Good grief. A whole lot of fail in my cut-n-paste job. Apologies. You can read from the above or this: At a high-level, I would like the PGO harness to contain the following modules: Profile generators These modules represent sources of profile. Mostly, they work by instrumenting the user program to make it produce profile information. However, other sources of profile information (e.g., samples, hardware counters, static predictors) would be supported. Profile Analysis Oracles Profile information is loaded into the compiler and translated into analysis data which the optimizers can use. These oracles become the one and only source of profile information used by transformations. Direct access to the raw profile data generated externally is not allowed. Translation from profile information into analysis can be done by adding IR metadata or altering compiler internal data structures directly. I prefer IR metadata because it simplifies debugging, unit testing and bug reproduction. Analyses should be narrow in the specific type of information they provide (e.g., branch probability) and there should not be two different analyses that provide overlapping information. We could later provide broader analyses types by aggregating the existing ones. Transformations Transformations should naturally take advantage of profile information by consulting the analyses. The better information they get from the analysis oracles, the better their decisions. My plan is to start by making sure that the infrastructure exists and provides the basic analyses. I have two primary goals in this first phase: 1- Augment the PGO infrastructure where required. 2- Fix existing transformations that are not taking advantage of profile data. In evaluating and triaging the existing infrastructure, I will use test cases taken from GCC’s own testsuite, a collection of Google’s internal applications and any other code base folks consider useful. In using GCC’s testsuite, my goal is not to mimic how GCC does its work, but make sure that the two compilers implement functionally equivalent transformations. That is, make sure that LLVM is not leaving optimization opportunities behind. This may require implementing missing profile functionality. From a brief inspection of the code, most of the major ones seem to be there (edge, path, block). But I don’t know what state they are in. Some of the properties I would like to maintain or add to the current framework: * Profile data is never accessed directly by analyses and transformations. Rather, it is translated into IR metadata. * Graceful degradation in the presence of stale profiles. Old profile data should only result in degraded optimization opportunities. It should neither confuse the compiler nor cause erroneous code generation. After the basic profile-based transformations are working, I would like to add new sources of profile. Mainly, I am thinking of implementing Auto FDO. FDO stands for Feedback Directed Optimization (both PGO and FDO tend to be used interchangeably in the GCC community). In this scheme, the compiler does not instrument the code. Rather, it uses an external sample collection tool (e.g., perf) to collect samples from the program’s execution. These samples are then converted to the format that the instrumented program would’ve emitted. In terms of optimizations, our (Google) experience is that inlining is the key beneficiary of profile information. Particularly, in big C++ applications. I expect to focus most of my attention on the inliner.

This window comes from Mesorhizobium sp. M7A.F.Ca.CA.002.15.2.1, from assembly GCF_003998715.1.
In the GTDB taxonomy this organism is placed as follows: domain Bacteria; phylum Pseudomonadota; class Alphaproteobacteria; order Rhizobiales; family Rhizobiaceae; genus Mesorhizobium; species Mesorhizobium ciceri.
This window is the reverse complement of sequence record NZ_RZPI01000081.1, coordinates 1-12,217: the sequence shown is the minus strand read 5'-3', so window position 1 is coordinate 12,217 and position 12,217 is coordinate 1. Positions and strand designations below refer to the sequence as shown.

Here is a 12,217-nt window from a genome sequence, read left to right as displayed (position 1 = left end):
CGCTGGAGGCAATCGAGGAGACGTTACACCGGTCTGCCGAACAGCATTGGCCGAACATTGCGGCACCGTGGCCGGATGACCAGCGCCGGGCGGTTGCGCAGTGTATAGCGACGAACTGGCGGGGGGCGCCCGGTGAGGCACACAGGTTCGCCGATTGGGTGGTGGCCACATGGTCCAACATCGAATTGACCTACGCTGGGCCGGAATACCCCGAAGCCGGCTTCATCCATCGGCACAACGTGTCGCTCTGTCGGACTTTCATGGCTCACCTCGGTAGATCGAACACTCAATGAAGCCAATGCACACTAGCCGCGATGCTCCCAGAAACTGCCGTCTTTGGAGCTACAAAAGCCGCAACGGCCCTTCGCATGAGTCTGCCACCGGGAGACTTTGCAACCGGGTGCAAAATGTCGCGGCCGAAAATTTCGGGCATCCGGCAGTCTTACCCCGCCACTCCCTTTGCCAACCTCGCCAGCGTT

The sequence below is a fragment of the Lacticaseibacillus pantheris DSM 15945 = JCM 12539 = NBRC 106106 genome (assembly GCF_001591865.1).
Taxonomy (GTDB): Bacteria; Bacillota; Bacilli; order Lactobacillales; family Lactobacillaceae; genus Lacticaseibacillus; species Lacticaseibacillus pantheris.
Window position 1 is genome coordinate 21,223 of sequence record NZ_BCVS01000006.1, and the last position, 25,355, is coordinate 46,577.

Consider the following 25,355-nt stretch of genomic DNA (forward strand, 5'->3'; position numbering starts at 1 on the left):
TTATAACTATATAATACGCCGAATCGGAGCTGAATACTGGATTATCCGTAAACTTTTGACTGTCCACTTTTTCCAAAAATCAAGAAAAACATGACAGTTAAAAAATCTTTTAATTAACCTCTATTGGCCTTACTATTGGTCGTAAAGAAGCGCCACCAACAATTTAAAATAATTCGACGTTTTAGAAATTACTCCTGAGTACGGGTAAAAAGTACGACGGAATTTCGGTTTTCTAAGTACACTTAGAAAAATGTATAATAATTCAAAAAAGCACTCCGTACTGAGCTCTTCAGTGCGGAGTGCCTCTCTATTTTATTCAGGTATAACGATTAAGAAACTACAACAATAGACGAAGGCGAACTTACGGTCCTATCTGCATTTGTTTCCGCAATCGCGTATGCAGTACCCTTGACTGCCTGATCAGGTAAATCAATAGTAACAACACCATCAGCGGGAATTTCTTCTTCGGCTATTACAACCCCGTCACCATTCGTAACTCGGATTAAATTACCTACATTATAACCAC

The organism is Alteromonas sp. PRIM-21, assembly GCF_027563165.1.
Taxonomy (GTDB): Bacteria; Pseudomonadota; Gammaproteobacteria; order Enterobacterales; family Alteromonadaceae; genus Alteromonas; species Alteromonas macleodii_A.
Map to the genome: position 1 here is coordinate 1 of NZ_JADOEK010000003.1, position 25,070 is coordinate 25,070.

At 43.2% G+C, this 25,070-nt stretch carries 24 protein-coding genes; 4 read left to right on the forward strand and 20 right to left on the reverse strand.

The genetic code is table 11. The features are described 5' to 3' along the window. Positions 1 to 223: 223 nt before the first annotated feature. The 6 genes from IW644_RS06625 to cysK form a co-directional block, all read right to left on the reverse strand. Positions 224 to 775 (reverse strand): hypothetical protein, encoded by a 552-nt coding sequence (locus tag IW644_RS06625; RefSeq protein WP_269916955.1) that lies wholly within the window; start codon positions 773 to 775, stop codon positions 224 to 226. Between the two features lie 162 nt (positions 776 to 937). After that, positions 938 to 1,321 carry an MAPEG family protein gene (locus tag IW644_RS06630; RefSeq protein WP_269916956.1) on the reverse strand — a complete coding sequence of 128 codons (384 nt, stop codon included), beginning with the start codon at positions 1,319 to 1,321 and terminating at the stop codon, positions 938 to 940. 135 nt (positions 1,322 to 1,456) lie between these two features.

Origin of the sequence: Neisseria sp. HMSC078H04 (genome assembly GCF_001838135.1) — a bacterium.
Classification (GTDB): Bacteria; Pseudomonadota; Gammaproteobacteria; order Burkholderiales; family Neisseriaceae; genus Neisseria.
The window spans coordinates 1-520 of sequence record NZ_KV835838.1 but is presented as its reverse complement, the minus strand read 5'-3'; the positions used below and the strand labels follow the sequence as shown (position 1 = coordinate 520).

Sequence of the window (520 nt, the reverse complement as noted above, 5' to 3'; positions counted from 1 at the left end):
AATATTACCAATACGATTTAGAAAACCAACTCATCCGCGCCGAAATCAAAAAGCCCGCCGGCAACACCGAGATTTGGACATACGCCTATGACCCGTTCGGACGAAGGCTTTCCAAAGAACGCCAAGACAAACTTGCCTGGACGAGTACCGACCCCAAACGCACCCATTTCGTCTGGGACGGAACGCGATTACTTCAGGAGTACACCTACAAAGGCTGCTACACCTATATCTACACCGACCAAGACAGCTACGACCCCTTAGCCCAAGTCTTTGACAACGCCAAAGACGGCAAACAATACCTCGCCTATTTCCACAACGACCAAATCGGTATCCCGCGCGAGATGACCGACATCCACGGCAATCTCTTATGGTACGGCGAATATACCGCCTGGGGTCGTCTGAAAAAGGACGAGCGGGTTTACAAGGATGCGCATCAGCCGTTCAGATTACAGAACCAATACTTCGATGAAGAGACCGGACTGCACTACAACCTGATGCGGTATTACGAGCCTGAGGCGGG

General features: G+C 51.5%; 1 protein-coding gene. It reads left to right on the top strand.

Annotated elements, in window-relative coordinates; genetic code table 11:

That sounds plausible to me. It seems like we might need a way of representing call graph profiling in addition to the existing branch probabilities?

FWIW, the greedy register allocator’s live range splitting algorithm is designed to consume profile information so it can push spill code into cold blocks. The primary interface is SpillPlacement::getBlockFrequency() which currently returns an estimate based on loop depth only.

/jakob

That sounds plausible to me. It seems like we might need a way of
representing call graph profiling in addition to the existing branch
probabilities?

Agreed. An important consideration here is WPO vs. LTO vs. TU-at-a-time
call graphs.

FWIW, the greedy register allocator’s live range splitting algorithm is
designed to consume profile information so it can push spill code into cold
blocks. The primary interface is SpillPlacement::getBlockFrequency() which
currently returns an estimate based on loop depth only.

It doesn't use MachineBlockFrequency? If it does, it will get a lot more
than loop depth: __builtin_expect, cold function attribute, and static
branch heuristics. If it doesn't it should, and then it will immediately
benefit from this.

Err, MachineBlockFrequencyInfo -- the analysis pass. Sorry.

It predates the block frequency interface. It just needs to be hooked up, patches welcome. It would also be nice to remove the floating point computations from the spill placement code.

Thanks,
/jakob

Cool, if Diego doesn't beat me to it, I may send you a patch as that seems
easy and obviously beneficial.

Sounds good.

The only complication is that the floats are spilling into RAGreedy where they are used in the cost model. I think they can simply be replaced with BlockFrequency everywhere.

If the block frequencies make sense, this should also be unnecessary:

struct SpillPlacement::Node {
  /// Scale - Inverse block frequency feeding into[0] or out of[1] the bundle.
  /// Ideally, these two numbers should be identical, but inaccuracies in the